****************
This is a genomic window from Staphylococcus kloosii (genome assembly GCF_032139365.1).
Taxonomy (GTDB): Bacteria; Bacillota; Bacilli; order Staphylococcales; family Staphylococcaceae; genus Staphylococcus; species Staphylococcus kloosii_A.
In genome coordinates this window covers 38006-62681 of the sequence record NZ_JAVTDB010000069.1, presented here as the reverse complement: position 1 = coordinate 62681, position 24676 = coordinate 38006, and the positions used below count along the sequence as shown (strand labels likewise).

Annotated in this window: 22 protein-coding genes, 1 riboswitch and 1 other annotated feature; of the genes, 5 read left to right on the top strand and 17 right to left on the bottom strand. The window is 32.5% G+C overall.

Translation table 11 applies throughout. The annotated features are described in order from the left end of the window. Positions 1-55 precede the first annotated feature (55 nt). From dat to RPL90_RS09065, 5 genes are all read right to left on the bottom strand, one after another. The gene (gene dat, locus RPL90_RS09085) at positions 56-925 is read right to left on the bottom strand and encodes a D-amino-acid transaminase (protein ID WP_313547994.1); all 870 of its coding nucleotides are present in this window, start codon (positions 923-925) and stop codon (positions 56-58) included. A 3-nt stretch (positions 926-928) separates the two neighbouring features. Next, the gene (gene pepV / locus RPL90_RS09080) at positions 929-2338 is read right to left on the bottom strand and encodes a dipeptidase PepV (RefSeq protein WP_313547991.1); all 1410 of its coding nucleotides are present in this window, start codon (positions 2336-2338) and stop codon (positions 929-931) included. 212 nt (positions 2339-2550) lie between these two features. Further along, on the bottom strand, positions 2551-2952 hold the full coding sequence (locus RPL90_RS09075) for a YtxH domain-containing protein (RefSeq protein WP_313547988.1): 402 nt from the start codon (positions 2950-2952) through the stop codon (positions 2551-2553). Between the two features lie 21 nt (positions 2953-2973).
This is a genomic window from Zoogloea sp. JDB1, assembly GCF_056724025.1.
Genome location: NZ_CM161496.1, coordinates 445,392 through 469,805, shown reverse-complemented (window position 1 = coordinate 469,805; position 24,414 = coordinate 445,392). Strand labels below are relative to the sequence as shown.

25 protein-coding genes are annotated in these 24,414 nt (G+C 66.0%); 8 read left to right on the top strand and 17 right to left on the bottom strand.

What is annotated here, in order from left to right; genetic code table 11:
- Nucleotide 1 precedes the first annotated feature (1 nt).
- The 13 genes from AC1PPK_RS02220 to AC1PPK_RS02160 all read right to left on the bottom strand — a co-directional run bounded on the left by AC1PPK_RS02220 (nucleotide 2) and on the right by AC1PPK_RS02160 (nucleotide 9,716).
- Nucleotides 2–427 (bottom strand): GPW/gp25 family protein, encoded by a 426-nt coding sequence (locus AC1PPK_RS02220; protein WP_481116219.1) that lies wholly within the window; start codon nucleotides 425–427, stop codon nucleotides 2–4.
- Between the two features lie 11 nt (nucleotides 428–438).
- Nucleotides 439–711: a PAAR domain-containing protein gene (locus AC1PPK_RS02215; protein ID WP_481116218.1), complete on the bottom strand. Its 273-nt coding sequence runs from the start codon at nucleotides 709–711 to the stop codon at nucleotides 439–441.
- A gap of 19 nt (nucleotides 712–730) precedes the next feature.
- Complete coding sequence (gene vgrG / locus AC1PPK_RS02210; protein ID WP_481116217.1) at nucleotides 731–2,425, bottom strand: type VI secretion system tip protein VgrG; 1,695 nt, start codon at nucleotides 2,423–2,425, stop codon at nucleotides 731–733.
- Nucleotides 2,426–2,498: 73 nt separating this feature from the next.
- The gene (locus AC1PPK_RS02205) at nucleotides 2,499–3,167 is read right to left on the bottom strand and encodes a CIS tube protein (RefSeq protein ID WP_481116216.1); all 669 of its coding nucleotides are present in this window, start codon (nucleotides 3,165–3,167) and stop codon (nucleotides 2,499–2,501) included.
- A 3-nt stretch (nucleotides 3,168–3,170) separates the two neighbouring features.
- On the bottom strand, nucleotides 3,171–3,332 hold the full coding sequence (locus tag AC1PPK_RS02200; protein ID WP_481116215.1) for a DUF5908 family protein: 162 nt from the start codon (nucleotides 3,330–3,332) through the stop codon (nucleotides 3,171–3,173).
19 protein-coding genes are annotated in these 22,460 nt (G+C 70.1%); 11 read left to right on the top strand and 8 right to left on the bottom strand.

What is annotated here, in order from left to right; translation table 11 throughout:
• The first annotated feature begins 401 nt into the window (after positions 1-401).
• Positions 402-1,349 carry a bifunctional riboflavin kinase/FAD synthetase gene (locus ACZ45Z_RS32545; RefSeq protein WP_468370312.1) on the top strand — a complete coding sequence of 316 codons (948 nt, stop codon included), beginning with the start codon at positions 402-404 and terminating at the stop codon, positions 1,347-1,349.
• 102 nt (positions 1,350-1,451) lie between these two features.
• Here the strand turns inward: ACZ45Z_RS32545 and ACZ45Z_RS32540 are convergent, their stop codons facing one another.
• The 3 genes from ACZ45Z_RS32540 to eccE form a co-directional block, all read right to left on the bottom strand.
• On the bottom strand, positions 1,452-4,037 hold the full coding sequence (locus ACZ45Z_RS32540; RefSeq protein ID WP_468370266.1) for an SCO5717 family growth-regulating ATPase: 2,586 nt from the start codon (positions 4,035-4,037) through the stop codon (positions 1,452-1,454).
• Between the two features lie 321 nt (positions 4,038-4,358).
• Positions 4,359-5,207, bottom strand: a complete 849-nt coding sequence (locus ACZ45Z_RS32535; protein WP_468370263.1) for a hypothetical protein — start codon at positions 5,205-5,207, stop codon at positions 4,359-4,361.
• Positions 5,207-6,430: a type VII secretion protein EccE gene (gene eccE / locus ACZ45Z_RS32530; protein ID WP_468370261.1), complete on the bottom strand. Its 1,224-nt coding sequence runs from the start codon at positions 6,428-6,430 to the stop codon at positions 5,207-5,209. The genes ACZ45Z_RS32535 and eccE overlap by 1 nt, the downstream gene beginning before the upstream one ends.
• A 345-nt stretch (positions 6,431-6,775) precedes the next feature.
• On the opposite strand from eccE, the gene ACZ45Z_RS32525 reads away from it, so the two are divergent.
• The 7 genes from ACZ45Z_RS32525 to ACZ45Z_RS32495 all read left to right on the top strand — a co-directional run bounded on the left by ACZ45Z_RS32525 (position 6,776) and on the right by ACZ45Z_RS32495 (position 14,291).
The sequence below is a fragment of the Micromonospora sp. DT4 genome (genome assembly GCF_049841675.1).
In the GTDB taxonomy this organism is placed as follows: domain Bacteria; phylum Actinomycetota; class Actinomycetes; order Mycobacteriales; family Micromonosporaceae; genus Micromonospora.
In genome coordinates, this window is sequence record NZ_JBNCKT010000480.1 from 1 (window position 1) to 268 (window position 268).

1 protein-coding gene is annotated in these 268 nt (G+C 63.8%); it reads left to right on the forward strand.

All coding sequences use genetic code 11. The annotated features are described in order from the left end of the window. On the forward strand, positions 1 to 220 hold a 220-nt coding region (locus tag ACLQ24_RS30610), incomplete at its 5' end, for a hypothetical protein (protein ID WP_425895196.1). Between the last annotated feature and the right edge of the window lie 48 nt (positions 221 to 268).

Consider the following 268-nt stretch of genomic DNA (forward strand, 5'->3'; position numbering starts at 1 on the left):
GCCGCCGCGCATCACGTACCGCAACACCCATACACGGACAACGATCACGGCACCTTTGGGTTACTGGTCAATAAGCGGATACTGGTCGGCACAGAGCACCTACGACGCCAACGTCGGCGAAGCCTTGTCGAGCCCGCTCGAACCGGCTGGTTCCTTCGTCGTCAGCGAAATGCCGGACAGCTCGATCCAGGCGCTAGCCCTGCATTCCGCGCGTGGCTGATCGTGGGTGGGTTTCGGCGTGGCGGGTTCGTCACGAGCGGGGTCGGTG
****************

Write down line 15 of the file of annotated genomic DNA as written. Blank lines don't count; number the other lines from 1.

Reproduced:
- A gap of 19 nt (nucleotides 712–730) precedes the next feature.